Though many are still cheering last month's U.S. Supreme Court decision on Obamacare, the true costs of the president's signature Affordable Care Act, including double-digit rate hikes, are just now coming to light.
Obamacare’s insurance premiums could jump an average of 41 percent in rates during its first year, following the path that critics prophesied would occur once the benefit mandates, taxes, fees, and regulations take effect in the wake of the U.S. Supreme Court’s ruling, which upheld those subsidies.
The Patient Protection and Affordable Care Act reneges on President Barack Obama’s claim that his law would spare U.S. citizens from double-digit premium increases each year, according to Forbes' Sally Pipes
. Instead, health insurers in various states are asking for those premium increases, some requesting up to a 51-percent increase rate hike after suffering huge losses, such as Blue Cross Blue Shield in Minnesota.
These insurance providers cite “increasing medical costs and the fees and charges” imposed by Obamacare as the reasons for requesting premium boosts when the “actual claims experience . . . is significantly higher than expected,” according to Forbes.
Obamacare regulations, including “guaranteed issue” and “community rating,” have been required by big-government healthcare despite failures in seven states that had previously tried them, according to a Milliman report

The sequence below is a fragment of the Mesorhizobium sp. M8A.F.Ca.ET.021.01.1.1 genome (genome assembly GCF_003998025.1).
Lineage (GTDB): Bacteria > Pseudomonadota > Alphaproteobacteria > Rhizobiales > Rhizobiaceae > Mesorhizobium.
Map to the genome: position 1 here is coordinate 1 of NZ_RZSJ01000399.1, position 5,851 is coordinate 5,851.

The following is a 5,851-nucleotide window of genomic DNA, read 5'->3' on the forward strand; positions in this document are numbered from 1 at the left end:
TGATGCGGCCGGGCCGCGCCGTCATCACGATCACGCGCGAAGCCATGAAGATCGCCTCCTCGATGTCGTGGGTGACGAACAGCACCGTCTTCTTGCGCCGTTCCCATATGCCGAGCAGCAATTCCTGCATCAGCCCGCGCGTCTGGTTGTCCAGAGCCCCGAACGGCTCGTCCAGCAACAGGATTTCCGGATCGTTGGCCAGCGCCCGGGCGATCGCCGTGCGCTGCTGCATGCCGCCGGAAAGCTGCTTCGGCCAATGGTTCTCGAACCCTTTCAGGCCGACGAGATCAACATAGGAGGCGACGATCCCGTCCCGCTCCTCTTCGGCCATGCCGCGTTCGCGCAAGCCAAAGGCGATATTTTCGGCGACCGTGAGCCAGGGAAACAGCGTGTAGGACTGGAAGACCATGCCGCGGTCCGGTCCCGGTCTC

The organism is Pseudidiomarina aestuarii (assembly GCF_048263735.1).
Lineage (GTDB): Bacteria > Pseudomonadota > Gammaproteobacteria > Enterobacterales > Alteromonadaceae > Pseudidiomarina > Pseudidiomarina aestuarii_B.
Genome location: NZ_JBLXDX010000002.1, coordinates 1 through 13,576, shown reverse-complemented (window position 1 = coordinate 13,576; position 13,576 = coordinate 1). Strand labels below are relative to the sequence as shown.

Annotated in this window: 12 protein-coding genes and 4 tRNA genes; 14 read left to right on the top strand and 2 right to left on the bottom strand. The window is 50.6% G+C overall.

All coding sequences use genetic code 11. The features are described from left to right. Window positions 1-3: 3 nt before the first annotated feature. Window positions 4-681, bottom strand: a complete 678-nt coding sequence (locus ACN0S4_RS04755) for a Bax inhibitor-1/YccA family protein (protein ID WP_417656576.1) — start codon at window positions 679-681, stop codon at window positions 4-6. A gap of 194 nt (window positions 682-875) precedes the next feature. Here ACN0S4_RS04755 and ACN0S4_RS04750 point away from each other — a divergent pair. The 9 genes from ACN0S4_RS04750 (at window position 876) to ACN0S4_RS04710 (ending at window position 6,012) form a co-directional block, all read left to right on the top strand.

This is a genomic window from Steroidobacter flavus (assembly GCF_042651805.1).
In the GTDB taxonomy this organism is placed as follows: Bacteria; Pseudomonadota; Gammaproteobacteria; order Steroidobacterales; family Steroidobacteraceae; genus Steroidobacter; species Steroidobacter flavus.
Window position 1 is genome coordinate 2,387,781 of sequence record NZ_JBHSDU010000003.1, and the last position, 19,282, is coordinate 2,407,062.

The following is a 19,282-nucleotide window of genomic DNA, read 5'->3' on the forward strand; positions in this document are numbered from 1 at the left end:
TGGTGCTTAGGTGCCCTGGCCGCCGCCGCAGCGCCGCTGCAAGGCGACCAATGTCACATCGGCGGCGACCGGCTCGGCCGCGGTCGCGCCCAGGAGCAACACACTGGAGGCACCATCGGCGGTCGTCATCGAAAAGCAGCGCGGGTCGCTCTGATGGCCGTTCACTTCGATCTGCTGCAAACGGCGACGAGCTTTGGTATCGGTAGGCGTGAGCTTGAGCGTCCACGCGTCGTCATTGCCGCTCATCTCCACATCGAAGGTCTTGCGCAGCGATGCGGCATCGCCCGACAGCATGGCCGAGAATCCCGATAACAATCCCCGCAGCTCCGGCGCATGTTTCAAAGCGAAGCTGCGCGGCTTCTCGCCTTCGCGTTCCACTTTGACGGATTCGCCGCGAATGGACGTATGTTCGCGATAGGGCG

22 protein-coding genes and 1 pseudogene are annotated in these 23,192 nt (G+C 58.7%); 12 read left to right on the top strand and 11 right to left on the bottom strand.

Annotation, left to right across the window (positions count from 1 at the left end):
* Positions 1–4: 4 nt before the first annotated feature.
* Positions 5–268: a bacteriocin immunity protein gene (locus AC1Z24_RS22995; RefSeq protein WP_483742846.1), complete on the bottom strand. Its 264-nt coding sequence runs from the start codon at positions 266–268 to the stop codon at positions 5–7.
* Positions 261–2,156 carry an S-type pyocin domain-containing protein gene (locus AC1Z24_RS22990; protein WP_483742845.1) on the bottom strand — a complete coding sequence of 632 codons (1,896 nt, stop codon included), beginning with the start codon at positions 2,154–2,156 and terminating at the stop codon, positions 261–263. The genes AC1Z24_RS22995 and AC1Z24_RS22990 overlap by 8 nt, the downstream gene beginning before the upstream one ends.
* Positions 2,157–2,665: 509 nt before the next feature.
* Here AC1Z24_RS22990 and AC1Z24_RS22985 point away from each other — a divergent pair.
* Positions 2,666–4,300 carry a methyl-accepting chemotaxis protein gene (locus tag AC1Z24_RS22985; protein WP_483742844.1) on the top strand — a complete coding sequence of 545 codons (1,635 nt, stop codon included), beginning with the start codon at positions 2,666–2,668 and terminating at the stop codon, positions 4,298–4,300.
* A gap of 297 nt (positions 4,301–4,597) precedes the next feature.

. These restrictions forbid insurance companies to turn people away for health reasons or charge others more in light of their health status and history.
All of these costs, as well as other predicted penalties and restrictions, will result in a $2 trillion cost over the next decade as predicted by the Congressional Budget Office, according to the Washington Examiner
. These costs also take into account the gross cost, net cost, and the deficit effect of Obamacare that the federal government will dole out on the expanding coverage to millions of Americans.
Obamacare will also hit Americans with penalties as high as $975 per family for those who are uninsured, according to CBS News
. This penalty will affect particularly lower-income and middle-income households.
“There is very little awareness of this,” said senior analyst Laura Adams of InsuranceQuotes.com, according to CBS News. “Until people understand the financial consequences, they don't have an incentive.”
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